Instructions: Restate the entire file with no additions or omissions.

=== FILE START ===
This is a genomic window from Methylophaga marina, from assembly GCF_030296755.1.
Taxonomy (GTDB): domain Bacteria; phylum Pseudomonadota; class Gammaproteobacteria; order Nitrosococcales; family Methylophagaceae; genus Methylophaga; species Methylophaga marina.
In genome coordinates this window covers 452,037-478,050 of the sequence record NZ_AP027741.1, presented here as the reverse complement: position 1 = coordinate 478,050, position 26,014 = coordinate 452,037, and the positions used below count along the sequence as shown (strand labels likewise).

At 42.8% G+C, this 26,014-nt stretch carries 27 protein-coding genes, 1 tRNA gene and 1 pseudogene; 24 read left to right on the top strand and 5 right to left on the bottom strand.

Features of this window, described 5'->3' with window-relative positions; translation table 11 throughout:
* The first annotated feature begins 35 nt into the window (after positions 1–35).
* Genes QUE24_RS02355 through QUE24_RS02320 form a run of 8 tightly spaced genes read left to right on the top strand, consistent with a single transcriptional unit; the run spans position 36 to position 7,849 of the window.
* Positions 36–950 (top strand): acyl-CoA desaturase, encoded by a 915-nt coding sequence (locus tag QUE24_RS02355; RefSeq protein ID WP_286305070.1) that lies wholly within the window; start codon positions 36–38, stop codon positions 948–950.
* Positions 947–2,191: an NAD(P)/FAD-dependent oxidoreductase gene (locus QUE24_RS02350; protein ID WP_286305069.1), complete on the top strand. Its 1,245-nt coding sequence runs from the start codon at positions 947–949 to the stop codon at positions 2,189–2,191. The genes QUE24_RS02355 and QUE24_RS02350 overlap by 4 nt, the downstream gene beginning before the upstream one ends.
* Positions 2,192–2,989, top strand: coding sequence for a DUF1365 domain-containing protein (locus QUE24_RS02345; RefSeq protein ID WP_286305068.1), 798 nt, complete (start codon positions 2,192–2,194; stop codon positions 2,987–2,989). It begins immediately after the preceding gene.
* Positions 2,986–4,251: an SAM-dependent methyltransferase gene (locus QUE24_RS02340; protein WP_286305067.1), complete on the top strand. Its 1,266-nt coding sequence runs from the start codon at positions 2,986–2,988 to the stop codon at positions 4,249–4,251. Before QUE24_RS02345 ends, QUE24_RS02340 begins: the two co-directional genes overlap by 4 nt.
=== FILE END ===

This is a genomic window from Methylophaga marina, from assembly GCF_030296755.1.
Taxonomy (GTDB): domain Bacteria; phylum Pseudomonadota; class Gammaproteobacteria; order Nitrosococcales; family Methylophagaceae; genus Methylophaga; species Methylophaga marina.
In genome coordinates this window covers 452,037-478,050 of the sequence record NZ_AP027741.1, presented here as the reverse complement: position 1 = coordinate 478,050, position 26,014 = coordinate 452,037, and the positions used below count along the sequence as shown (strand labels likewise).

At 42.8% G+C, this 26,014-nt stretch carries 27 protein-coding genes, 1 tRNA gene and 1 pseudogene; 24 read left to right on the top strand and 5 right to left on the bottom strand.

Features of this window, described 5'->3' with window-relative positions; translation table 11 throughout:
* The first annotated feature begins 35 nt into the window (after positions 1–35).
* Genes QUE24_RS02355 through QUE24_RS02320 form a run of 8 tightly spaced genes read left to right on the top strand, consistent with a single transcriptional unit; the run spans position 36 to position 7,849 of the window.
* Positions 36–950 (top strand): acyl-CoA desaturase, encoded by a 915-nt coding sequence (locus tag QUE24_RS02355; RefSeq protein ID WP_286305070.1) that lies wholly within the window; start codon positions 36–38, stop codon positions 948–950.
* Positions 947–2,191: an NAD(P)/FAD-dependent oxidoreductase gene (locus QUE24_RS02350; protein ID WP_286305069.1), complete on the top strand. Its 1,245-nt coding sequence runs from the start codon at positions 947–949 to the stop codon at positions 2,189–2,191. The genes QUE24_RS02355 and QUE24_RS02350 overlap by 4 nt, the downstream gene beginning before the upstream one ends.
* Positions 2,192–2,989, top strand: coding sequence for a DUF1365 domain-containing protein (locus QUE24_RS02345; RefSeq protein ID WP_286305068.1), 798 nt, complete (start codon positions 2,192–2,194; stop codon positions 2,987–2,989). It begins immediately after the preceding gene.
* Positions 2,986–4,251: an SAM-dependent methyltransferase gene (locus QUE24_RS02340; protein WP_286305067.1), complete on the top strand. Its 1,266-nt coding sequence runs from the start codon at positions 2,986–2,988 to the stop codon at positions 4,249–4,251. Before QUE24_RS02345 ends, QUE24_RS02340 begins: the two co-directional genes overlap by 4 nt.